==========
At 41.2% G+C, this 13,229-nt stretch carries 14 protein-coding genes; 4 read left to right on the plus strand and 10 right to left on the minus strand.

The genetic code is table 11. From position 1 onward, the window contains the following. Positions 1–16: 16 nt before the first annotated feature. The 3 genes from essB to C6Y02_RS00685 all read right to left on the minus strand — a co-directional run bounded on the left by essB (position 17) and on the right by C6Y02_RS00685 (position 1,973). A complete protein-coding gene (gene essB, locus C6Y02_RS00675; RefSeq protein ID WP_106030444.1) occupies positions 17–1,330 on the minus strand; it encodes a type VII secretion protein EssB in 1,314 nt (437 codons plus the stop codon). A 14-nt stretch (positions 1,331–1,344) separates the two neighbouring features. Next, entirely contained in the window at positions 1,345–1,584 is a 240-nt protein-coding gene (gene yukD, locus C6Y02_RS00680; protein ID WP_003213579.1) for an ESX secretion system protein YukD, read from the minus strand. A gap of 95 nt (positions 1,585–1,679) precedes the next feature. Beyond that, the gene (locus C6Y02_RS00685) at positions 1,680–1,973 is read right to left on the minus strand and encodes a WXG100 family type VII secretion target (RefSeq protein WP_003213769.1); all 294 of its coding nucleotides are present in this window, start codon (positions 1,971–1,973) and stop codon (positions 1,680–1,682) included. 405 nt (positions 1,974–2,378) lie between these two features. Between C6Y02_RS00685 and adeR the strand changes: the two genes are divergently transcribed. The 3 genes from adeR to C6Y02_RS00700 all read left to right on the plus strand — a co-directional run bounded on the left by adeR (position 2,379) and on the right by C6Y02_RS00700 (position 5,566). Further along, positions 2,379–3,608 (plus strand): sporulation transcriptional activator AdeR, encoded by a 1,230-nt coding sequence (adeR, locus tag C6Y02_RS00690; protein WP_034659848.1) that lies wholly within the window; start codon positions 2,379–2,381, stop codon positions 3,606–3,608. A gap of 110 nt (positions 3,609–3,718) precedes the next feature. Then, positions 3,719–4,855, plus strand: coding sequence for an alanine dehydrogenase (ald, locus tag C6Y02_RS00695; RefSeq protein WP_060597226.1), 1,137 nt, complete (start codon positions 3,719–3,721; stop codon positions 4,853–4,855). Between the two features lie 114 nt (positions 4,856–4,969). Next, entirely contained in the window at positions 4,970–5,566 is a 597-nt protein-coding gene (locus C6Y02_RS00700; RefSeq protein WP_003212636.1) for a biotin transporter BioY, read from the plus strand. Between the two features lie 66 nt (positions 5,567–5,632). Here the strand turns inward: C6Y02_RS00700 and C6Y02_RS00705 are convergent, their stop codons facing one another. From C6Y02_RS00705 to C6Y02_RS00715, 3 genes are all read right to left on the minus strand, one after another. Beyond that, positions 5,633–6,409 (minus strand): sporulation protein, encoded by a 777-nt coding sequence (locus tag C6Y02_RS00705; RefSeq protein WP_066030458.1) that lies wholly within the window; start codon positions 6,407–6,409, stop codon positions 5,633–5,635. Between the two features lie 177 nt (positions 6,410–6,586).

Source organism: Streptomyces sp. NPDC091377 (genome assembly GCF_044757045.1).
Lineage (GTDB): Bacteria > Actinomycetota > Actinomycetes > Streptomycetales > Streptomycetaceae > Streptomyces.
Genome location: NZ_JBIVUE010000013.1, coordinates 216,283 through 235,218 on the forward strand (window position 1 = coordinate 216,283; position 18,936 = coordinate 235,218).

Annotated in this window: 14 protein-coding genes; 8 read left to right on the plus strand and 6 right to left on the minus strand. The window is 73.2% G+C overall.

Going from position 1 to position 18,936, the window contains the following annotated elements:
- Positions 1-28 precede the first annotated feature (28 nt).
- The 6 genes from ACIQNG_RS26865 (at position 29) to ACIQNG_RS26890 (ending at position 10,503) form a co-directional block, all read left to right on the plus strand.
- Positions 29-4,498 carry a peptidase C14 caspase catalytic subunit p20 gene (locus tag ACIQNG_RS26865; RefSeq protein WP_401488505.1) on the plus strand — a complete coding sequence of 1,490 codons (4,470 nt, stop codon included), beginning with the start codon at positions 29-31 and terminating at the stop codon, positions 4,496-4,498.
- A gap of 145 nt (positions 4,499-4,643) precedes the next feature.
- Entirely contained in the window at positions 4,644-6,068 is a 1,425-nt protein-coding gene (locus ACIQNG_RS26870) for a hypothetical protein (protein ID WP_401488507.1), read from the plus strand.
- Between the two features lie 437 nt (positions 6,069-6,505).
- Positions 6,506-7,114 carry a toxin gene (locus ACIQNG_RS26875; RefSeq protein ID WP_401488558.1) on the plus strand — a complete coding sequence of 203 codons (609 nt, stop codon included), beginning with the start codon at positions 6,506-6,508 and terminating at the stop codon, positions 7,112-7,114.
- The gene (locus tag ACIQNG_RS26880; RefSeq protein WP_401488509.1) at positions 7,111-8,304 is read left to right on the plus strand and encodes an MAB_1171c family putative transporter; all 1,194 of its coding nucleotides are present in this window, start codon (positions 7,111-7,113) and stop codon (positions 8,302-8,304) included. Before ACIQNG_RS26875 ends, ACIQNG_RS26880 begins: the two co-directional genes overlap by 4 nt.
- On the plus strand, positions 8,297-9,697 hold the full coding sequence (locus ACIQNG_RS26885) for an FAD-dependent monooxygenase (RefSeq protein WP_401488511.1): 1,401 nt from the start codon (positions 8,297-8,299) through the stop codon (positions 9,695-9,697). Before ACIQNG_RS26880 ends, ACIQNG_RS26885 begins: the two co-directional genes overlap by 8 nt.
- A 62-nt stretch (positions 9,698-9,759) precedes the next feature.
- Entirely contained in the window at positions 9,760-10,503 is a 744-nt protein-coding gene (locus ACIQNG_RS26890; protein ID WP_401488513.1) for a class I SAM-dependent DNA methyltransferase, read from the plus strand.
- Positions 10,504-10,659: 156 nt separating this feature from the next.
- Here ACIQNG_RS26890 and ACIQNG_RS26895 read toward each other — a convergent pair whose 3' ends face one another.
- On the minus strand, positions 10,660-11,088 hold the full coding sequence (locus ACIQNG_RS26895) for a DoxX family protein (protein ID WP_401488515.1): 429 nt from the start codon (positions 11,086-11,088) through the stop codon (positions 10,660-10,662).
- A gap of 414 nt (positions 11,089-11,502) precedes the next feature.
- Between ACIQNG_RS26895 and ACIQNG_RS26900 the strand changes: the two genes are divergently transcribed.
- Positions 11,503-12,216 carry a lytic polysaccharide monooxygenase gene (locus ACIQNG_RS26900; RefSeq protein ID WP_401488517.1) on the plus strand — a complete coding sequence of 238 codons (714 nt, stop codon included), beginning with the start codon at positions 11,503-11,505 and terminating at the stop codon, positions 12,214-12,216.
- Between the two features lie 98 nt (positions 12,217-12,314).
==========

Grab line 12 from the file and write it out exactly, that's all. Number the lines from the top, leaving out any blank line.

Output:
- Entirely contained in the window at positions 4,644-6,068 is a 1,425-nt protein-coding gene (locus ACIQNG_RS26870) for a hypothetical protein (protein ID WP_401488507.1), read from the plus strand.